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Audel electrical course for apprentices and journeymen - Rosenberg P.

Rosenberg P. Audel electrical course for apprentices and journeymen - Wiley & sons , 2004. - 424 p.
ISBN: 0-764-54200-1
Download (direct link): audelelectricalcourseforapprentices2004.pdf
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An easy way to remember is by means of the left-hand rule. In your imagination, place your left hand around a conductor, as in Figure 11-6, so that your thumb points in the direction of the current (negative to positive). Then your fingers will be pointing in the direction of the lines of force.
Refer to Figure 11-7 to determine the direction in which a compass needle will be deflected.
Parallel conductors carrying currents in the same direction attract each other. See Figure 11-8. Conductors A and B are carrying current away from us, so the lines of force are counterclockwise.
Electromagnetism 131
DIRECTION OF CURRENT Figure 11-6 Current and
I direction of lines of flux.
(A) Current going into the page. (B) Current coming out of the page.
Figure 11-7 Direction of deflection of a compass needle.
Figure 11-8 Wires carrying current in the same direction attract each other.
132 Chapter 11
Instead of circling A and B separately, as at C and D, they combine and encircle both conductors, as at E and F.
Wires carrying current in opposite directions repel each other. See Figure 11-9. Conductor A is carrying current away from us and conductor B is carrying current to us. Lines of force around A are counterclockwise and clockwise around B. Since the lines of force are oriented in opposite directions, they won’t combine as in Figure
11-8, but will tend to push the wires apart.
Figure 11-9 Wires carrying current in opposite directions repel each other.
Maxwell’s rule states that every electrical circuit is acted upon by a force that urges it in such a direction as to cause it to include within its embrace the greatest possible number of lines of force.
In explanation of Maxwell’s rule we shall use Figure 11-10. In Figure 11-10A, there is a circuit doubled back on itself. The lines of
(A) Initial configuration of current-carrying conductor.
(B) Configuration resulting from Figure 11-10 Illustration of
electromagnetic repulsion. Maxwell's rule.
Electromagnetism 133
force around half the wire will oppose the lines of force around the other half, as was covered in the explanation of Figure 11-9. This means the wire will have a tendency to be pushed apart and, if free to move, would theoretically take the shape of the circuit shown in Figure 11-10B, which would be a circle.
A paraphrase of Maxwell’s rule is that every electrical circuit tends to so alter its shape as to make the magnetic flux through it a maximum. In this paraphrase, you have the answer that explains motor action and also the action of many measuring instruments.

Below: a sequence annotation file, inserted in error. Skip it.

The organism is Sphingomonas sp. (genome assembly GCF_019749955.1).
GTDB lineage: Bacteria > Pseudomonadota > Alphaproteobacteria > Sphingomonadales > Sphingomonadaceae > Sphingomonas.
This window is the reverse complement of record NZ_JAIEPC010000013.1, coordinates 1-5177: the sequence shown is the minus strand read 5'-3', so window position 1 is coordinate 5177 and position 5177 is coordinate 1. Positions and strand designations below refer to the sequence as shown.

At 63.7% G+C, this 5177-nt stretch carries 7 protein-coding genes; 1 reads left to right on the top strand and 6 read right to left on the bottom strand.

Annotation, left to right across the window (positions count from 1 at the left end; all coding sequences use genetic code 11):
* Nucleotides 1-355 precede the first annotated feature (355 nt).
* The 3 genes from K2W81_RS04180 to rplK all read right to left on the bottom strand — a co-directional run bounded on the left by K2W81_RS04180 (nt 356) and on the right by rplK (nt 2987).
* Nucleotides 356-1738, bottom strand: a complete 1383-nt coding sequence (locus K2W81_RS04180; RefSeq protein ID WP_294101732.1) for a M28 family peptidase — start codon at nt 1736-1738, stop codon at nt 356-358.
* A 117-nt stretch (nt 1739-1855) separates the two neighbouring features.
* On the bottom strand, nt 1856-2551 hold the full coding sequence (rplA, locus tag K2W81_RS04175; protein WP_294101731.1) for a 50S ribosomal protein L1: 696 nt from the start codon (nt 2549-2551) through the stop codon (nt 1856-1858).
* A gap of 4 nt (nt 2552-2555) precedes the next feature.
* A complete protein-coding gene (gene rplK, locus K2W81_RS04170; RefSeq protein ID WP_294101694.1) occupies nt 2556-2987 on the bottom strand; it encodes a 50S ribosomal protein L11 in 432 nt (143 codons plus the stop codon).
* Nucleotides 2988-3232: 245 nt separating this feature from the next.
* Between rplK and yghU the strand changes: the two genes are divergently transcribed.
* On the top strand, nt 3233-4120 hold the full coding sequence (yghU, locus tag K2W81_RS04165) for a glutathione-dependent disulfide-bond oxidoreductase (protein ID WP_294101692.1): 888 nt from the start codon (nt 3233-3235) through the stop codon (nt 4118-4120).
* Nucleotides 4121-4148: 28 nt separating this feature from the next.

In explanation, every electric motor has a loop of wire that carries current. This loop is placed in such a position in a magnetic field that the lines of force pass parallel to, but not through, it. From Maxwell’s rule, the loop tends to turn in such a direction so as to include within it the lines of force of the magnetic field. It is suggested that this action be reviewed and remembered, as it will have a far-reaching effect in later chapters.
One of these far-reaching effects will be covered under a chapter concerned with fault currents, but it will be good to touch on this matter now, while we are involved in one important effect caused by fault currents.
On large-capacitance circuits, which will have high currents available should the conductors of a circuit short together, Maxwell’s rule must be prepared for before the short occurs. When the short occurs, the magnetic forces tending to cause the circuit to embrace the greatest possible number of lines of force will tend to throw the conductors apart. These magnetic stresses become very great. In switchgear, for instance, where bus bars are the conductors, it becomes an engineering problem to design the bus bars so that they won’t be torn from their mountings. Therefore, they have to be rigidly supported and bolted into place.
The same must be done with cable trays. Here the conductors should be tied down securely so that they won’t be thrown out of the tray or destroy the tray.
In Figure 11-11, the lines of force from the magnet go from N to S and the current in the conductor is coming toward us, so the flux
Figure 11-11 Composite of a magnetic field and a current-carrying conductor.
134 Chapter 11
around the conductor is clockwise. One might compare these lines of force to rubber bands. Thus the lines of force of the magnetic poles tend to straighten out and push the conductor down.
The right-hand rule is illustrated in Figure 11-12. The right hand is cupped over the pole piece as shown; the thumb represents the direction of motion, the index finger the direction of the flux, and the middle finger the direction of the current.
Figure 11-1 showed a magnetic needle under a wire carrying current, as did Figure 11-7. A galvanoscope is such a device. Figure 11-13 will be used in the explanation. Figure 11-13A shows a simple gal-vanoscope, similar to the one previously illustrated. Current will deflect the magnetic needle, which is suspended by a thread. If the current is very feeble, the deflection will be hard to notice. To overcome this, more turns are added, as in Figure 11-13B. Thus, if there are 100 turns, the effect will be 100 times as much as the effect of
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